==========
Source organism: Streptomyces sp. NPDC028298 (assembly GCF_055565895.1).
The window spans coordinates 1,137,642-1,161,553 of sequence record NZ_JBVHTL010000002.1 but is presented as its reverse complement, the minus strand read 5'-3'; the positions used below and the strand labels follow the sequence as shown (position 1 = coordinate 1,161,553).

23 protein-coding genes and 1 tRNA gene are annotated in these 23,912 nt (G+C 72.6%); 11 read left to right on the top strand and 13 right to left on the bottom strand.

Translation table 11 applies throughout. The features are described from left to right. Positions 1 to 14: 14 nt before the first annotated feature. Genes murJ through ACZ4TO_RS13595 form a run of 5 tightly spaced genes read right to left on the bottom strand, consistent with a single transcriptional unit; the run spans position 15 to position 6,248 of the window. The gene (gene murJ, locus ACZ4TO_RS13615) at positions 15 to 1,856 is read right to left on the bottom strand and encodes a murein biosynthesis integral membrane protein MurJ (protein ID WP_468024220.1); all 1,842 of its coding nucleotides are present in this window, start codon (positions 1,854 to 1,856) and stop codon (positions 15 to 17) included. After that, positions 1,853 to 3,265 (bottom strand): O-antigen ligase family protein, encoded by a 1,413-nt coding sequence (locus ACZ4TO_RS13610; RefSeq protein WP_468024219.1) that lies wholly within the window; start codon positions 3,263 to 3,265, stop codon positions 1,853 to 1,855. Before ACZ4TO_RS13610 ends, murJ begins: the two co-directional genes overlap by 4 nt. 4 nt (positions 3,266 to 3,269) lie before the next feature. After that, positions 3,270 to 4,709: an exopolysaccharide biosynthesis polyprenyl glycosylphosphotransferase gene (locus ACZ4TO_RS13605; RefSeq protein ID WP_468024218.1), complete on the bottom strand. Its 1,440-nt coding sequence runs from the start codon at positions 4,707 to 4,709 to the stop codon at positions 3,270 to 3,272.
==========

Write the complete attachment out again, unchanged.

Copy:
Source organism: Streptomyces sp. NPDC028298 (assembly GCF_055565895.1).
The window spans coordinates 1,137,642-1,161,553 of sequence record NZ_JBVHTL010000002.1 but is presented as its reverse complement, the minus strand read 5'-3'; the positions used below and the strand labels follow the sequence as shown (position 1 = coordinate 1,161,553).

23 protein-coding genes and 1 tRNA gene are annotated in these 23,912 nt (G+C 72.6%); 11 read left to right on the top strand and 13 right to left on the bottom strand.

Translation table 11 applies throughout. The features are described from left to right. Positions 1 to 14: 14 nt before the first annotated feature. Genes murJ through ACZ4TO_RS13595 form a run of 5 tightly spaced genes read right to left on the bottom strand, consistent with a single transcriptional unit; the run spans position 15 to position 6,248 of the window. The gene (gene murJ, locus ACZ4TO_RS13615) at positions 15 to 1,856 is read right to left on the bottom strand and encodes a murein biosynthesis integral membrane protein MurJ (protein ID WP_468024220.1); all 1,842 of its coding nucleotides are present in this window, start codon (positions 1,854 to 1,856) and stop codon (positions 15 to 17) included. After that, positions 1,853 to 3,265 (bottom strand): O-antigen ligase family protein, encoded by a 1,413-nt coding sequence (locus ACZ4TO_RS13610; RefSeq protein WP_468024219.1) that lies wholly within the window; start codon positions 3,263 to 3,265, stop codon positions 1,853 to 1,855. Before ACZ4TO_RS13610 ends, murJ begins: the two co-directional genes overlap by 4 nt. 4 nt (positions 3,266 to 3,269) lie before the next feature. After that, positions 3,270 to 4,709: an exopolysaccharide biosynthesis polyprenyl glycosylphosphotransferase gene (locus ACZ4TO_RS13605; RefSeq protein ID WP_468024218.1), complete on the bottom strand. Its 1,440-nt coding sequence runs from the start codon at positions 4,707 to 4,709 to the stop codon at positions 3,270 to 3,272.